‘Epic’ Review: Bug Out on This Larger-Than-Life Adventure
The 17-year periodical cicadas are supposed to be bad this year, leaving their shells on trees and keeping people awake at night with their singing. So it’s fitting that Epic too arrives in 2013. Epic, a wheeling, action-filled tale based on ecosystem life cycles, takes the forest’s daily struggle between organic life and death to a whole new level – and does so without so much as a nod to big environmentalism.
In Epic, only a solitary seemingly mad scientist, Bomba (Jason Sudeikis), has any idea that on a grasshopper-sized level, two kingdoms – the leafmen and the boggins – are warring for control of the natural world.
When Bomba’s daughter M.K. (Amanda Seyfried) comes to visit after the death of her mother, she inadvertently finds herself shrunken and dubbed guardian of the forest’s only hope for survival. At her side are the rebellious Nod (Josh Hutcherson), his guardian Ronin (Colin Farrell), and a dopey slug-snail duo, Mub and Grub (Aziz Ansari and Chris O’Dowd), to help her succeed.
Based on a book, the epic tale is big and strange enough that it takes a good portion of the movie to simply lay out the magical rules of the miniature world, sacrificing character and story arcs because of it. The love story between M.K. and Nod develops too quickly, and a few poor vocal choices – namely Steven Tyler as the Rastafarian caterpillar Nim Galuu – hurt the film.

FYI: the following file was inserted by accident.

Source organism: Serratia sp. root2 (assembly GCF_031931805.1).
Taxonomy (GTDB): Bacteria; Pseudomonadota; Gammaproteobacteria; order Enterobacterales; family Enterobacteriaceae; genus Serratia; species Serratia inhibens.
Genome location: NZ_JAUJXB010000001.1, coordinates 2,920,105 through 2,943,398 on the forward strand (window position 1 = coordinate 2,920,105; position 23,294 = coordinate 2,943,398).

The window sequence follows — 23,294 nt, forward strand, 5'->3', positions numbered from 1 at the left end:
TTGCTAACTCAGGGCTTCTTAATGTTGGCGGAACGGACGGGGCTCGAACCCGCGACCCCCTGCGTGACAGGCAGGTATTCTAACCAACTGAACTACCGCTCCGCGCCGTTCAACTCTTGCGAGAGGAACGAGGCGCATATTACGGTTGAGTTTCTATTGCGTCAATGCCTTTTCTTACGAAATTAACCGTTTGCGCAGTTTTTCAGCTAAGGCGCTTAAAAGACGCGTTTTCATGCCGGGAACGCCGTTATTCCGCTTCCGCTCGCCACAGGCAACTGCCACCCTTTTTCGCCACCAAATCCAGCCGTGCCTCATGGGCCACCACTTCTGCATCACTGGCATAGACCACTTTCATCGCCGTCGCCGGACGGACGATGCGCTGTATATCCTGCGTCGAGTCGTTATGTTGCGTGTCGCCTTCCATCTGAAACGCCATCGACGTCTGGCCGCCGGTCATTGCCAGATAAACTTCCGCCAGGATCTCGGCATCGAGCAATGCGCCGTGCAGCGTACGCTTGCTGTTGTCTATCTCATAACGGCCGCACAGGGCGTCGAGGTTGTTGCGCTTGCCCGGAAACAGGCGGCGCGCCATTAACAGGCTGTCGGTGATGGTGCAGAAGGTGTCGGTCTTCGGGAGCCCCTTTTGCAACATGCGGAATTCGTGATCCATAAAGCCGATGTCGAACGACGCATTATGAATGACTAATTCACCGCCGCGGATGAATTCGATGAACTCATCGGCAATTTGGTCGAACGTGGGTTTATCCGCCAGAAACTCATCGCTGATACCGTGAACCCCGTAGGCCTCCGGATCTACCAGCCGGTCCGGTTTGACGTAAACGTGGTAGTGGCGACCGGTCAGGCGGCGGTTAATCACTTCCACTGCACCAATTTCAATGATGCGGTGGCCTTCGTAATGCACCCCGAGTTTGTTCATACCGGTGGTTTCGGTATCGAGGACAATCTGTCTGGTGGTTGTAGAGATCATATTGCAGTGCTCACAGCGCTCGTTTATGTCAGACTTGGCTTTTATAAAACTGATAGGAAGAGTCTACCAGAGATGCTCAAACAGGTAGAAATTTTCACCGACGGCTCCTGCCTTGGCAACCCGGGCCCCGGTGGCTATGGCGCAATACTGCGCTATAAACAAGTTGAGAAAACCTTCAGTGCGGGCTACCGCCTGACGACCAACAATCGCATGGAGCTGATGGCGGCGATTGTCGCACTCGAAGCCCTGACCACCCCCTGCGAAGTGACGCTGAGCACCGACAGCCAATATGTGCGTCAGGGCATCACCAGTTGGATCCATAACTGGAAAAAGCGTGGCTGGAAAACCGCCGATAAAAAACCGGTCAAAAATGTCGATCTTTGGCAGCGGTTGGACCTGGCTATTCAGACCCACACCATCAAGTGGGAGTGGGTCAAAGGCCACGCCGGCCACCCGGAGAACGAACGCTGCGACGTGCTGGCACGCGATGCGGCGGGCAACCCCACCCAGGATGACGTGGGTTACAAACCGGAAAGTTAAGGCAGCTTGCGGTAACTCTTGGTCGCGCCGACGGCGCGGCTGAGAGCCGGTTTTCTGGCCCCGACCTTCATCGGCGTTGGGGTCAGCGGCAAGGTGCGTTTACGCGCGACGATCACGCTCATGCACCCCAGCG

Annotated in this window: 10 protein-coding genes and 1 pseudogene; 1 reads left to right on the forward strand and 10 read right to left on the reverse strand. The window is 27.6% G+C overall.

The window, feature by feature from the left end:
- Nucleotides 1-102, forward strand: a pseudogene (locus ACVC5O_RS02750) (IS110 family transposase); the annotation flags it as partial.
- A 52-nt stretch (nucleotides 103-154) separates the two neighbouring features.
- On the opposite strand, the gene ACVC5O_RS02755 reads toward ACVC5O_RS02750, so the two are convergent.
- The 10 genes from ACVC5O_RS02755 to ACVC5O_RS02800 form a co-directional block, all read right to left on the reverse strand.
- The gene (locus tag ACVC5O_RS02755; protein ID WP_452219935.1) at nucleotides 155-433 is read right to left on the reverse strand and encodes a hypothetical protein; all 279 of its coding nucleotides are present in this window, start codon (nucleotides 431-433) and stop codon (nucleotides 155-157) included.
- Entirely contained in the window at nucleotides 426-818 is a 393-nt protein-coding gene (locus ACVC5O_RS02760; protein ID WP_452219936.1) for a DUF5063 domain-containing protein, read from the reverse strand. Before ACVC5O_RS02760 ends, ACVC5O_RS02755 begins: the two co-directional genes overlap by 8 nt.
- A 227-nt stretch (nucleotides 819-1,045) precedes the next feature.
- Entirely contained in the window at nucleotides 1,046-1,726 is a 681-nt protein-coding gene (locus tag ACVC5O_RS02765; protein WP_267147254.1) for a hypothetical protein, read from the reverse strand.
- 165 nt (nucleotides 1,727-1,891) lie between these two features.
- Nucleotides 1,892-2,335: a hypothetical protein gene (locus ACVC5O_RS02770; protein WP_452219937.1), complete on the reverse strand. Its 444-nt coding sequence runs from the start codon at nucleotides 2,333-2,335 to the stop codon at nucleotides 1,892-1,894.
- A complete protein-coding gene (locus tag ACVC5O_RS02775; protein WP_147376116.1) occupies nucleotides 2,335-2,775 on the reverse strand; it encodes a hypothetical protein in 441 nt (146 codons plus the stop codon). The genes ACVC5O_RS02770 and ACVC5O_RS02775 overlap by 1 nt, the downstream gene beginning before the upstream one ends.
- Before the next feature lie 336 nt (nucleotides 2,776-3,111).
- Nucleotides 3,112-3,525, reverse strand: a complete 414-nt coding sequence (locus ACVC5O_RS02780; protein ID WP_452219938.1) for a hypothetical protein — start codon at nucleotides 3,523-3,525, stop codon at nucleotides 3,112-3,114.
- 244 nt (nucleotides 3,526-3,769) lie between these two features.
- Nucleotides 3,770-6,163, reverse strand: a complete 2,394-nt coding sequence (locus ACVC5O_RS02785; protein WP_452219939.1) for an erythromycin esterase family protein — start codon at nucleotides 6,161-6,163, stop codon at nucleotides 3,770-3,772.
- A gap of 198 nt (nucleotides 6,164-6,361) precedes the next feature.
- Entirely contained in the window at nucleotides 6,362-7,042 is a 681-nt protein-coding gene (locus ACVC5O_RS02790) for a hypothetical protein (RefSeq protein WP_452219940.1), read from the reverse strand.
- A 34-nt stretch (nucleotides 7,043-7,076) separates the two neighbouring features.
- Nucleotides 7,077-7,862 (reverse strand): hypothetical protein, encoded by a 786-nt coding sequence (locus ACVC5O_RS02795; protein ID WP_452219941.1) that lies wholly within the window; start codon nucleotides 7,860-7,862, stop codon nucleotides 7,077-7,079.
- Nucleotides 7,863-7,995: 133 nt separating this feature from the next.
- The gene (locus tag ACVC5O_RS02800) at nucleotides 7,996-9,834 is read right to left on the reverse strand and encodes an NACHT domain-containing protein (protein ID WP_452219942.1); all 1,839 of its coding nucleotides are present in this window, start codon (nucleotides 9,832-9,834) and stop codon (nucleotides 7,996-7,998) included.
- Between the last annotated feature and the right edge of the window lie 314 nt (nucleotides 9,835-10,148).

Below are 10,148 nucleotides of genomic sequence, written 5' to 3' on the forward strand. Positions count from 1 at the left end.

But Blue Sky Studios is known for Ice Age and that determined saber-toothed squirrel Skrat. Like in Ice Age, the best characters here are sideshows. Bomba’s three-legged pug-nose pup is a key source of comic relief, as are certain bug stereotypes like the short-lived fruit fly who makes a brief darkly humorous cameo.
The film is less about its story though than about visual stimulation, and the millions of merchandising opportunities that Blue Sky will no doubt exploit. Epic shares Avatar’s beauty, with lush greenery and exquisite lighting. The leaf men heroes are armored like green Samurai, ready to battle their mongol-esque bog-residing foes who issue from a decayed tree stump. The visual juxtapositions between the living and dead parts of the forest kingdom are fantastic and fun. So too is the war between the two sides, though Blue Sky doesn’t mind actually killing characters, which could easily scare young children.
Ultimately, kids of the right age will love the wheeling, action-filled story, from its beginning to its epic conclusion. Animated classic it is not – Pixar, Disney, and Dreamworks have raised the bar too high for a home run every time. But when the film pauses to catch its breath and to stop and smell the flowers it portrays so beautifully, it’s among the greats of its genre; if it gets a few children to do the same, then it’s a success.
Image credit: 20th Century Fox